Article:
As officials tried to identify attacker, Hezbollah and Iran were blamed.
BURGAS, BULGARIA - He looked like any other impatient tourist checking the big board at airport arrivals: a lanky, long-haired man in a baseball cap with his hands in the pockets of his plaid Bermuda shorts, a bulky backpack hanging from his shoulders.
Minutes later, authorities say, the man, filmed by security cameras at the Burgas airport, would board a bus filled with Israeli tourists and blow himself up, killing six others as well.
Authorities looked Thursday for clues as to who he was, using his fingerprints, his DNA and his fake Michigan driver's license.
Despite the uncertainty, Israel was quick to blame Iran and its Lebanese ally Hezbollah for the attack Wednesday.
Israeli Prime Minister Benjamin Netanyahu said the bombing "was carried out by Hezbollah, the long arm of Iran." Israel has attributed a series of attacks on its citizens around the world in recent months to Iran and Hezbollah.
Unnamed U.S. officials, cited by the New York Times, also said that Hezbollah was behind the attack and that the bomber had been "acting under broad guidance" to hit Israeli targets when opportunities presented themselves.
The bombing, a senior U.S. official told the Times, was in retaliation for the assassinations of Iranian nuclear scientists, which Iran has blamed on Israeli agents -- an accusation that Israel has neither confirmed nor denied.
Iranian Foreign Ministry spokesman Ramin Mehmanparast called the accusation of Iranian involvement "baseless."
The victims in Burgas included the Bulgarian bus driver and five Israelis, one a pregnant woman.
The attack occurred shortly after the Israelis boarded a bus outside the airport in the Black Sea resort town of Burgas, a popular destination for Israeli tourists -- particularly for high school graduates before they are drafted into military service.
On Thursday, Bulgarian television aired security camera footage showing the suspected bomber wandering in and out of the terminal shortly before the blast. He was dressed as a tourist himself, wearing a baseball cap, T-shirt, plaid shorts and sneakers with short white socks. He carried a large backpack with wheels.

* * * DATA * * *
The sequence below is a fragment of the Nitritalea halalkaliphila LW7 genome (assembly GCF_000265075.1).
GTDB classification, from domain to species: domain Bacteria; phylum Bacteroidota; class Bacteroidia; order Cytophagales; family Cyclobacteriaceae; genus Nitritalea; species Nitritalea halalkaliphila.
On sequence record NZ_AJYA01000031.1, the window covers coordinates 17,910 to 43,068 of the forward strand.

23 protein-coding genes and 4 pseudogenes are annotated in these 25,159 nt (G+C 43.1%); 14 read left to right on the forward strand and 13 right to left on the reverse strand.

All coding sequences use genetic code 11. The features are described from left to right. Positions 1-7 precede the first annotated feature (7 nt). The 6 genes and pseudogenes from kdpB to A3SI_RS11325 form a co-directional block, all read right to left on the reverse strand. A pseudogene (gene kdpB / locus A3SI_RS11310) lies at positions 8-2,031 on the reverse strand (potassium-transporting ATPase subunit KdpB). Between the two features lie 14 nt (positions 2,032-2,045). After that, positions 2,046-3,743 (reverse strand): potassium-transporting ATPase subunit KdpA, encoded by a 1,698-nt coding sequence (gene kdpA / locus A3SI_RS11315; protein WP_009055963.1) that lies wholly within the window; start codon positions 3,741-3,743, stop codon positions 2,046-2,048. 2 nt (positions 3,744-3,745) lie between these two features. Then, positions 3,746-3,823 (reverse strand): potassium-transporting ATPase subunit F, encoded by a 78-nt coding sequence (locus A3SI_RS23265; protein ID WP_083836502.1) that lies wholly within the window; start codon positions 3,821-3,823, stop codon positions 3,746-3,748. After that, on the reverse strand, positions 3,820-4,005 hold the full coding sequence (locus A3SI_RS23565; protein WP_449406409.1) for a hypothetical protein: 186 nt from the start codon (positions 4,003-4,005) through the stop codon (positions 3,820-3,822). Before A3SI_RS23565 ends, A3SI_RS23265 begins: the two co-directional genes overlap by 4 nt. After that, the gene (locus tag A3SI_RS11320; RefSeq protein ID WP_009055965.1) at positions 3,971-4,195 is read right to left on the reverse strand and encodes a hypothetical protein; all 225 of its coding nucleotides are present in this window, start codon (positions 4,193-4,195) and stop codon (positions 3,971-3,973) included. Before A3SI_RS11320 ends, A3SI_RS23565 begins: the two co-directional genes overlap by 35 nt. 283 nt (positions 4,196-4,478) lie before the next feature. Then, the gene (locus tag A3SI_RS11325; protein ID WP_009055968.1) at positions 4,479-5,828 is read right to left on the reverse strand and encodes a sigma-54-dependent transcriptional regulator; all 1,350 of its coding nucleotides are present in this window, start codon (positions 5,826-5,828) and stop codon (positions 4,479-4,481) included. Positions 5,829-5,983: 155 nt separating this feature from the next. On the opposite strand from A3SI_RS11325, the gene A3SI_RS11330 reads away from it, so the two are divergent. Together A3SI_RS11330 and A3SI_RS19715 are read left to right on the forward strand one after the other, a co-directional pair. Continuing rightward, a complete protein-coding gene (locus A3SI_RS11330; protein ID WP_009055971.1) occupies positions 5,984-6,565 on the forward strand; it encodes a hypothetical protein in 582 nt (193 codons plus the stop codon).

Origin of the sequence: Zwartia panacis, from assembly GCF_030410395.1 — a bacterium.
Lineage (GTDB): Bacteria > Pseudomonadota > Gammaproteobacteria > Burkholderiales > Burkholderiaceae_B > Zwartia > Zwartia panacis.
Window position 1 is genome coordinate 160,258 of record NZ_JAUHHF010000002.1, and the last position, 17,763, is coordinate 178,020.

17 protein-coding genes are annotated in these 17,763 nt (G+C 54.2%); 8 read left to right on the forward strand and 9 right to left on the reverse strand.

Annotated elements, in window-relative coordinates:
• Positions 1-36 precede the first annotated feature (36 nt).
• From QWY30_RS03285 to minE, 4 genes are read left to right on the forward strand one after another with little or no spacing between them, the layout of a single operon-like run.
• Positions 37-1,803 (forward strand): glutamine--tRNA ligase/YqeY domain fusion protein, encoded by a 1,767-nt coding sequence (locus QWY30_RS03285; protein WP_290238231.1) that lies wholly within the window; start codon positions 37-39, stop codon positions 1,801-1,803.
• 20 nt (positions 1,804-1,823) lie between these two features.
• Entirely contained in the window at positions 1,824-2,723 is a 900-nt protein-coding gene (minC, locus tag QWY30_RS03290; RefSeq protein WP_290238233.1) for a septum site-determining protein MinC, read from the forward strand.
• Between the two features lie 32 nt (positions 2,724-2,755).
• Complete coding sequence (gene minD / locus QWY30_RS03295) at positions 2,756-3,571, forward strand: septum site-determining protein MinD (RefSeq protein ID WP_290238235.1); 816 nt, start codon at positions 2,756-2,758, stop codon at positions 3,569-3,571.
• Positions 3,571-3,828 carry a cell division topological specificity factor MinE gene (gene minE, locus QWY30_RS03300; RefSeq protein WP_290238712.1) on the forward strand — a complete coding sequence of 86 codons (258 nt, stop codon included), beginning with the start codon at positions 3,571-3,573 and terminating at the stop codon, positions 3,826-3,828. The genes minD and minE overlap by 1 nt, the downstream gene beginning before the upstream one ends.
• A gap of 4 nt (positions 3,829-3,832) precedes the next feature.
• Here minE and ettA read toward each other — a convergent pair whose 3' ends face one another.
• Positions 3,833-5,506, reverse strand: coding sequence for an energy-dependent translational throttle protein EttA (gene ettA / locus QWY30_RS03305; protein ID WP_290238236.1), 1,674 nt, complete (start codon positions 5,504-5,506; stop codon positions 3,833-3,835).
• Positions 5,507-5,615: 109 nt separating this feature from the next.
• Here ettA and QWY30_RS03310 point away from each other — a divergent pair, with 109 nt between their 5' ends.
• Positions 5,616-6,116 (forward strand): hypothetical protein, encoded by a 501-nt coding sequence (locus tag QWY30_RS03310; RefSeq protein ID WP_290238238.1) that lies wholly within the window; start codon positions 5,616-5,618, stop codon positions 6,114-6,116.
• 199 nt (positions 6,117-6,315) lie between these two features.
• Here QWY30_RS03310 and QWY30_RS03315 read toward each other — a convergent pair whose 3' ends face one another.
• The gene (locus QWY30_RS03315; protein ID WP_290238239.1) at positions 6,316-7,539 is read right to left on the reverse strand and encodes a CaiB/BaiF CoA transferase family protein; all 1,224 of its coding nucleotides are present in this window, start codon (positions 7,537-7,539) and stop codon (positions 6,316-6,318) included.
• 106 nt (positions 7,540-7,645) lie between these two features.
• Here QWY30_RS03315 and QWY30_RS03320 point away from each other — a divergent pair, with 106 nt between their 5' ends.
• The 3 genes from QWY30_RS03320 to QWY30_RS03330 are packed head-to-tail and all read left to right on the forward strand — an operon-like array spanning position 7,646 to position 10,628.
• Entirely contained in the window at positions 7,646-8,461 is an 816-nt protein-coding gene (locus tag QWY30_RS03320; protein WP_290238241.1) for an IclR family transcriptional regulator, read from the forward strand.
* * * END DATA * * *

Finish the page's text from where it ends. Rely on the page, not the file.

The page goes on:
Bomb in backpack
Interior Minister Tsvetan Tsvetanov said the backpack contained the bomb. The bomber was believed to have been in his 30s and had been in the country between four and seven days, Tsvetanov said without elaborating.
"We cannot exclude the possibility that he had logistical support on Bulgarian territory," the minister said.
Officials were using DNA samples to try to establish his identity. Bulgarian Prime Minister Boiko Borisov told reporters that a Michigan driver's license was retrieved, but U.S. officials said there was "no such person in their database." Bulgarian television aired footage of the license showing the name of Jacque Felipe Martin with an address in Baton Rouge, La.
Michigan officials said they told the FBI that no one by that name had a valid Michigan license and that out-of-state residents cannot be issued one anyway.
Some Bulgarian news reports identified the bomber as 33-year-old Stockholm-born Mehdi Ghezali, reportedly released from U.S. confinement at Guantanamo Bay in 2004 and sent back to Sweden.
But Sweden's security services on Thursday flatly denied that the man was involved. "We can confirm that it was not Mehdi Ghezali," said Mark Vadasz, head of communications for the Swedish security services.
The Israeli tourists had just arrived on a charter flight from Tel Aviv carrying 154 people, including eight children. Some of them told Israeli television that they were just boarding the white bus in the airport parking lot for a ride to their hotel when the blast occurred.
On Thursday, Bulgarian authorities dispatched 200 police to hotels where about 1,000 Israelis were staying just north of Burgas. A representative of the Ortanna tour company, which books tours from Israel, said about 10,000 Israelis had scheduled vacations in Bulgaria through the firm this summer and about half had canceled after the attack.
Flown home to Israel
A military plane carrying 33 Israelis injured in the bombing arrived Thursday in Israel. At least two critically injured Israelis were sent to Sofia, the Bulgarian capital, for treatment, according to the head of the Israeli military medical corps, Brig. Gen. Itzik Kreis.
A Bulgarian government plane was to fly home 100 other Israelis who were not wounded, but who wanted to cut short their vacation.
The Bulgarians are still trying to figure out how the bomber entered the country, how he traveled around the country and where he stayed.
"We're not pointing the finger in any direction until we know what happened and complete our investigation," said Nickolay Mladenov, Bulgaria's foreign minister, in an interview.
He was speaking in front of the airport, where three giant flags, one for Bulgaria, one for Burgas and one for the European Union, flew at half-staff.
The New York Times and McClatchy News Service contributed to this report.